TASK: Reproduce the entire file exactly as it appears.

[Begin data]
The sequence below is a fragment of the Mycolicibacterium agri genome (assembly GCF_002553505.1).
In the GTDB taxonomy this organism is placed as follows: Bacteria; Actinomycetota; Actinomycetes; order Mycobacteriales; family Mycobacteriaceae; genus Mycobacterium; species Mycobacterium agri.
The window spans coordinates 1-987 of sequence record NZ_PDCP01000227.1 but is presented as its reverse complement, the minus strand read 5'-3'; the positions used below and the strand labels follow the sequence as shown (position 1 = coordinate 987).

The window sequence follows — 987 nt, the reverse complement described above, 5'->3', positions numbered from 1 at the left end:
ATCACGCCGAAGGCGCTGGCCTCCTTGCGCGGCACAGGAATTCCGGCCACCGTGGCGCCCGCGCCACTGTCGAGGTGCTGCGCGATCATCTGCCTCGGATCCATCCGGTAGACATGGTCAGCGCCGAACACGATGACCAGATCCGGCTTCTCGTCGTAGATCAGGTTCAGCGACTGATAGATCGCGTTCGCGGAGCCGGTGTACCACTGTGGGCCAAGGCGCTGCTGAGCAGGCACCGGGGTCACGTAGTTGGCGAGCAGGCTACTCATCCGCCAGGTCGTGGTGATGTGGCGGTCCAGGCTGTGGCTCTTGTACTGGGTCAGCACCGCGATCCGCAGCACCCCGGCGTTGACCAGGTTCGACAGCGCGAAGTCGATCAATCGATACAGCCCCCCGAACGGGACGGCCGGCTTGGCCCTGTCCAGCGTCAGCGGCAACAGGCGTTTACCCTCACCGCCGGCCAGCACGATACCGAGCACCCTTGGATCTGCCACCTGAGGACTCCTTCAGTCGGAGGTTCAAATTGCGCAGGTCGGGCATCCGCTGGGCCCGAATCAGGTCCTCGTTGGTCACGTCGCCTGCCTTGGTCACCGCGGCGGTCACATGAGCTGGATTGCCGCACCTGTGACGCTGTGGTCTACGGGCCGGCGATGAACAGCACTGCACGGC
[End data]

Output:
The sequence below is a fragment of the Mycolicibacterium agri genome (assembly GCF_002553505.1).
In the GTDB taxonomy this organism is placed as follows: Bacteria; Actinomycetota; Actinomycetes; order Mycobacteriales; family Mycobacteriaceae; genus Mycobacterium; species Mycobacterium agri.
The window spans coordinates 1-987 of sequence record NZ_PDCP01000227.1 but is presented as its reverse complement, the minus strand read 5'-3'; the positions used below and the strand labels follow the sequence as shown (position 1 = coordinate 987).

The window sequence follows — 987 nt, the reverse complement described above, 5'->3', positions numbered from 1 at the left end:
ATCACGCCGAAGGCGCTGGCCTCCTTGCGCGGCACAGGAATTCCGGCCACCGTGGCGCCCGCGCCACTGTCGAGGTGCTGCGCGATCATCTGCCTCGGATCCATCCGGTAGACATGGTCAGCGCCGAACACGATGACCAGATCCGGCTTCTCGTCGTAGATCAGGTTCAGCGACTGATAGATCGCGTTCGCGGAGCCGGTGTACCACTGTGGGCCAAGGCGCTGCTGAGCAGGCACCGGGGTCACGTAGTTGGCGAGCAGGCTACTCATCCGCCAGGTCGTGGTGATGTGGCGGTCCAGGCTGTGGCTCTTGTACTGGGTCAGCACCGCGATCCGCAGCACCCCGGCGTTGACCAGGTTCGACAGCGCGAAGTCGATCAATCGATACAGCCCCCCGAACGGGACGGCCGGCTTGGCCCTGTCCAGCGTCAGCGGCAACAGGCGTTTACCCTCACCGCCGGCCAGCACGATACCGAGCACCCTTGGATCTGCCACCTGAGGACTCCTTCAGTCGGAGGTTCAAATTGCGCAGGTCGGGCATCCGCTGGGCCCGAATCAGGTCCTCGTTGGTCACGTCGCCTGCCTTGGTCACCGCGGCGGTCACATGAGCTGGATTGCCGCACCTGTGACGCTGTGGTCTACGGGCCGGCGATGAACAGCACTGCACGGC